How to Make Drip Coffee (Specialty Coffee) - Coffee Brewing Guide

Learn how to prepare specialty Coffee (drip coffee) using a Drip coffee machine or a pour-over cone. Brew wonderful coffee at home following step-by-step guide with technical details.

What Is Drip Brew?

There are 2 main ways to brew drip coffee, with a drip coffee machine, or with a normal cone, the so-called pour-over method. There is a lot of hype about pour over, and the hype is sensible, because pour-over is a very easy way to brew a perfect cup, and there are less chances to mess up.

However, good drip coffee machines can brew you the same and you don’t need to spend an hour in the kitchen preparing coffee for all of your guests. You will see why pour-over is so general, and why most of the coffee makers are poorly designed, and you cannot get a decent cup from these cheap devices.

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How to Make Drip Coffee

A perfect cup of coffee is the result of a series of personal choices, methods, and perfect dimensions of quantities and time. Yes, there is the practical side of preparing drip coffee, where grind size, brewing time, and water hotness need to be perfect, but there is also the personal touch to it. This private preference can touch the roast type, the beans origins, and the type of filter used.

The Water

Water is important for drip coffee, and with poor water quantity, you’ll get an average cup of coffee. Tap water is not bad, but it has a bit too many mineral deposits which are going to show in your coffee. Distilled water is not good, because it has no minerals and will render your cup too flat.

Filtering your water before brewing is a great choice; make sure you pick a filter that doesn’t completely strip your water of minerals, but it eliminates chlorine and other mixes that impart strong taste or odors. Another great choice is bottled water; the best is spring water because it has a good balance of minerals.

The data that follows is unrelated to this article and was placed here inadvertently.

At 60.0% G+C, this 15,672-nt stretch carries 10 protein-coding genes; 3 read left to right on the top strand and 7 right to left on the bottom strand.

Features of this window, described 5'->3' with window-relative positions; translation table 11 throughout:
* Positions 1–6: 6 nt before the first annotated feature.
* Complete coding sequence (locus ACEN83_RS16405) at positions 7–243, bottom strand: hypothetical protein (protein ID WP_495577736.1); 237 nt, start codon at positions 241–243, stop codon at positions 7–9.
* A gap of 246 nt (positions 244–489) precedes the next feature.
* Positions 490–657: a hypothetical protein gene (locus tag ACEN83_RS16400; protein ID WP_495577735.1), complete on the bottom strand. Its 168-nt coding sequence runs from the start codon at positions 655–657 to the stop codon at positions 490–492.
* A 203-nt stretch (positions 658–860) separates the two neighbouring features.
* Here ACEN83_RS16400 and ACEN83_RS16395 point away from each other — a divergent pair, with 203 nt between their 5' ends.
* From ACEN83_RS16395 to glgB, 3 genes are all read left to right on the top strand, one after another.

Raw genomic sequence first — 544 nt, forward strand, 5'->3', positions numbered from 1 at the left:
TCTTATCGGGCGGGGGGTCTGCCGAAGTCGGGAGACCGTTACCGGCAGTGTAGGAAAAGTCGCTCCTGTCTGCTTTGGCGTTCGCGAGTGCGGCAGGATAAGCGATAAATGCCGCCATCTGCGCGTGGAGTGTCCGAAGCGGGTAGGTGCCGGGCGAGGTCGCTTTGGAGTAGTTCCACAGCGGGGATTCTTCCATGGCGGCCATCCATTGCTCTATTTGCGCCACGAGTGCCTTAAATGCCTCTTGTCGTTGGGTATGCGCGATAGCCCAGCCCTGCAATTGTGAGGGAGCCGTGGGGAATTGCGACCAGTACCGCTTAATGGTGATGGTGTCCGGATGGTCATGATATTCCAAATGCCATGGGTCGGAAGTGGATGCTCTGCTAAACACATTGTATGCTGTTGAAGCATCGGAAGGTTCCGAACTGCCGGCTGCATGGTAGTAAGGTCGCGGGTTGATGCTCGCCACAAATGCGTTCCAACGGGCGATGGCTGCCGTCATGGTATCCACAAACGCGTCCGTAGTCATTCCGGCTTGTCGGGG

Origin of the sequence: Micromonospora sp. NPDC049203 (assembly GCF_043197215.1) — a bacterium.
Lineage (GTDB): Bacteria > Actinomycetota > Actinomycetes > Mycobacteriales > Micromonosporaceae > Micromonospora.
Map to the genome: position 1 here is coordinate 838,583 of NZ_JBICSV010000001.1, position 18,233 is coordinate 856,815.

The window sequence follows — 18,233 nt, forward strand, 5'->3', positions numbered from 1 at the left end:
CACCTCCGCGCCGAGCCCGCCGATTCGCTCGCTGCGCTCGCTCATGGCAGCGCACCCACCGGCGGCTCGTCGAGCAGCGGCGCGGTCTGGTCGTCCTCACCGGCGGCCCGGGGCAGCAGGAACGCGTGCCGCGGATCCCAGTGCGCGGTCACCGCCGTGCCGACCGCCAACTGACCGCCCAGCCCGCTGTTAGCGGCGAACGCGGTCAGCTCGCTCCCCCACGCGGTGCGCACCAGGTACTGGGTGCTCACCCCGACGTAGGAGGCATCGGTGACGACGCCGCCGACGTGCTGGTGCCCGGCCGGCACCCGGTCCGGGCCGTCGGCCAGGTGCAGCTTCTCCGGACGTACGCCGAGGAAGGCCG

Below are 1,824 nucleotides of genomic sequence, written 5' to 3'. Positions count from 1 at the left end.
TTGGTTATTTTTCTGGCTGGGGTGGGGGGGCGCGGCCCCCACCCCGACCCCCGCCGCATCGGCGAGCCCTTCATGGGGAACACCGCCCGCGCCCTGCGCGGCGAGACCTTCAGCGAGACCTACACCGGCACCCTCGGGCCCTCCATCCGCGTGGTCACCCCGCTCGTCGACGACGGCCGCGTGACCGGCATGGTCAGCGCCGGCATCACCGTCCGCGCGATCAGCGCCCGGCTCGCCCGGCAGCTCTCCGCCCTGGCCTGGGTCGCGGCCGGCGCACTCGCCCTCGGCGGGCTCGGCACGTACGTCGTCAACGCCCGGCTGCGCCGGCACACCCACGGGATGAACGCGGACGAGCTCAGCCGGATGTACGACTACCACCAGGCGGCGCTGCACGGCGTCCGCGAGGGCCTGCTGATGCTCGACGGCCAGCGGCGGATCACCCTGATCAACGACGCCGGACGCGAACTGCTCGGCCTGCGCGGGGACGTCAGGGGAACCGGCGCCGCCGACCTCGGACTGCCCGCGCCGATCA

The Grind

Although it is not as critical as with other brewing methods, the grind size is still very significant, so do not overlook it. The grind size is clearly marked on any decent burr grinder, and you can play with it within certain margins.

The Coffee Maker


The Drip coffee maker is the most important piece of equipment. Even if you are using a manual dripper, you have to be very careful when selecting it. An automatic drip coffee maker controls most of the measuring and timing tasks, so you don’t have to. This is why automatic drip coffee makers are so popular. However, you have to be careful when purchasing your equipment. Many coffee machines are built very economically, in order to save costs. This means that brewing parameters are not the primary concern.

These coffee makers are more expensive than the average machine on the market, but they are worth the extra expense. A coffee maker, for instance, could last you a long time, their reliability is renowned. If you cannot see yourself spending the money for a certified coffee maker, you can look at one of the budget drip coffee makers. While not expert, these are great appliances that can brew a great cup.

How Much Coffee and How Much Water


When brewing two cups only, the grinds don’t have the necessary time to fully absorb the water, and the imperfect saturation will result in a weak cup. This is why a drip cone is the best option for a single cup. Another great choice for drip style single serve is the Hamilton Beach Scoop, which is designed to brew drip single serve.

With coffee ground coarser, you may need a bit more, and conversely, if you grind finer, less coffee is needed, because the water stays longer in contact with the grinds, and because the saturation takes less time, hence you will have a better extraction.

Brewing Time

Depending on the brewing type, the time that coffee needs to be immersed in water is different. For drip coffee, (pour over, or coffee machine), this time is about 5 minutes. If your coffee machine drips too fast, you will have an under-extracted cup. If the water is not hot enough, that means between 195 and 205 °F, (between 90 and 96 °C), brewing longer will help you extract properly.